The evolution of cloud computing has been seemingly nonstop. In a world where remote computing was just a pipe dream 15 years ago, now it’s everywhere — and changing every day.
The newest and most popular development in this sector, known as hybrid cloud computing, has left many scratching their heads as to what, exactly, this new type of remote computing is exactly. If you’ve got no idea yourself, don’t worry: we’ve got a quick guide for you.
Hybrid Cloud Computing: The Best of Both Worlds?
In the world of the cloud computing, there are roughly two different types of flavors. You can access public cloud services through a third party, which has its own benefits and drawbacks, or you can maintain private cloud services on your own, which also has advantages and disadvantages. Yet hybrid cloud services, as the name implies, is not just one or the other but a combination of public and private cloud computing at the same time.
The combination of public and private cloud services isn’t new by any stretch of the imagination. In fact, many companies today may already be using public services in conjunction with private cloud resources. Yet it’s only recently that the term “hybrid cloud” has come into use with any kind of frequency. The reason for this is that taking a hybrid approach to your cloud computing needs can often provide your organization with the best parts of both approaches while minimizing the impact of their downsides.
Public vs Private Cloud Capabilities
As mentioned above, both public and private cloud services have different strengths and weaknesses. A public cloud is an excellent low-cost choice for companies looking to stretch their resources, as you can gain access to cloud computing without having to maintain hardware, networking storage, or the applications installed on these systems. Instead, a third party manages the actual systems, and you just pay a small monthly fee.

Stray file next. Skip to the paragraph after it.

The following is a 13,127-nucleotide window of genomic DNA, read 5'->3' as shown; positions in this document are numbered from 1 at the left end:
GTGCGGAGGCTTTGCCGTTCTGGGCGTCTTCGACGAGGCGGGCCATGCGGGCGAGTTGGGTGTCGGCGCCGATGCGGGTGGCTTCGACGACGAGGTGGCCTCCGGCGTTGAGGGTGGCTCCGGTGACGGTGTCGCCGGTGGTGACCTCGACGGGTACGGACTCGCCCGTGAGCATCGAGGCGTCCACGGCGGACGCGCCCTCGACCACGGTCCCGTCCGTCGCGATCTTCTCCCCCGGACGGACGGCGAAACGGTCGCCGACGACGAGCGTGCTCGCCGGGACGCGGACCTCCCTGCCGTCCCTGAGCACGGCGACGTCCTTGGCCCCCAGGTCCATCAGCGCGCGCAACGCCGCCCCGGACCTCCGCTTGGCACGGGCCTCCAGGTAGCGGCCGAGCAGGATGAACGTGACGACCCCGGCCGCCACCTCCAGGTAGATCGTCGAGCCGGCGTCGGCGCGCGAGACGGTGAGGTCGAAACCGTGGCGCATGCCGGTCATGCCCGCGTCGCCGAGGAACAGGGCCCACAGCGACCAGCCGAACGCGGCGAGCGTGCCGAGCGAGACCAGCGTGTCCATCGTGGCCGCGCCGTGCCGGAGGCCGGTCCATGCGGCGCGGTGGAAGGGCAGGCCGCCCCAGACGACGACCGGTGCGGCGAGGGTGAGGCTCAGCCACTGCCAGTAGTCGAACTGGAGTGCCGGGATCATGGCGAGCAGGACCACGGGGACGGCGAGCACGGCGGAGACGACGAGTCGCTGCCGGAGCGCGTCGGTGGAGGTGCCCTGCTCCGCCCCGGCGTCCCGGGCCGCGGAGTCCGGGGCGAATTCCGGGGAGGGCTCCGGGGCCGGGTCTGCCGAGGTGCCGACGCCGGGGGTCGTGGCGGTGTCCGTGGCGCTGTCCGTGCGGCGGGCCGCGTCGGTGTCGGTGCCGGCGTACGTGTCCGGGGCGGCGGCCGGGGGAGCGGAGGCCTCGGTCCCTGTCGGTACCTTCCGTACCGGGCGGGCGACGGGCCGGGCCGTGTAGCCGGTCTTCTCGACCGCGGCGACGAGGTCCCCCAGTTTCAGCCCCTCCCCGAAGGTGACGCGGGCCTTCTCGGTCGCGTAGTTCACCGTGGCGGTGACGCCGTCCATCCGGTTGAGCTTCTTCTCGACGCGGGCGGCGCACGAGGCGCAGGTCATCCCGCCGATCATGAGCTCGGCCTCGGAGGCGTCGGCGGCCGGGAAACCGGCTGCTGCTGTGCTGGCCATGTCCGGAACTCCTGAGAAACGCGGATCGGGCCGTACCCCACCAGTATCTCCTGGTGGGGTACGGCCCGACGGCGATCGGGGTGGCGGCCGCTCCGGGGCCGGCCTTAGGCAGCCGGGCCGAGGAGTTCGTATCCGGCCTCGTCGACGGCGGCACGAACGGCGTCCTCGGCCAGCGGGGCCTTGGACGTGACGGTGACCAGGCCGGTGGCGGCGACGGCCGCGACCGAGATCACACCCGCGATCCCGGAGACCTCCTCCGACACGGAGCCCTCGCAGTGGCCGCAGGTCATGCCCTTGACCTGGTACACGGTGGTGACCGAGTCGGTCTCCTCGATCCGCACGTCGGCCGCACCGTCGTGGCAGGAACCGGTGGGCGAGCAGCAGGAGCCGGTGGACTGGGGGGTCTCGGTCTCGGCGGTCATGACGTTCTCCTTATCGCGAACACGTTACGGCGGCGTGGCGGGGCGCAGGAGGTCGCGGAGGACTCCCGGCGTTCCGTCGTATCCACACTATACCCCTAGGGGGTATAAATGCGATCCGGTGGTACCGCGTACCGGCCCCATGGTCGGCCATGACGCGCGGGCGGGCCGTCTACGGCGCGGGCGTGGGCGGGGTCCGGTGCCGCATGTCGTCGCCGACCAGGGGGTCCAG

This makes public cloud systems great for workloads that lack complexity or require repetitive functions, an example being e-mail servers. Yet public clouds are less ideal for companies that need more agile and diverse access to data and applications. In this way, private clouds are much more preferable in that since an organization has complete control over the environment, it’s not limited to what a third party provides. Yes, the overhead can be higher if you’re maintaining these systems personally, but there’s often no other way to gain access to custom-designed cloud computing capabilities.
The Hybrid Cloud: Bringing Them All Together
Now we come to the hybrid cloud. You can guess where we’re going with this: taking a hybrid approach to cloud computing means combining the use of a private cloud with public services. There are likely to be at least one interface point between these two environments, though usually more, and the goal of this hybrid system is to unify and automate the management of this environment through this combination of data and services.
This is rapidly becoming the new normal for corporate computing. While not every company that uses both public and private cloud services can say they use a hybrid cloud approach, those that do — in other words, those that integrate both approaches into one unified environment — are tripping along the cutting edge of cloud computing like none other.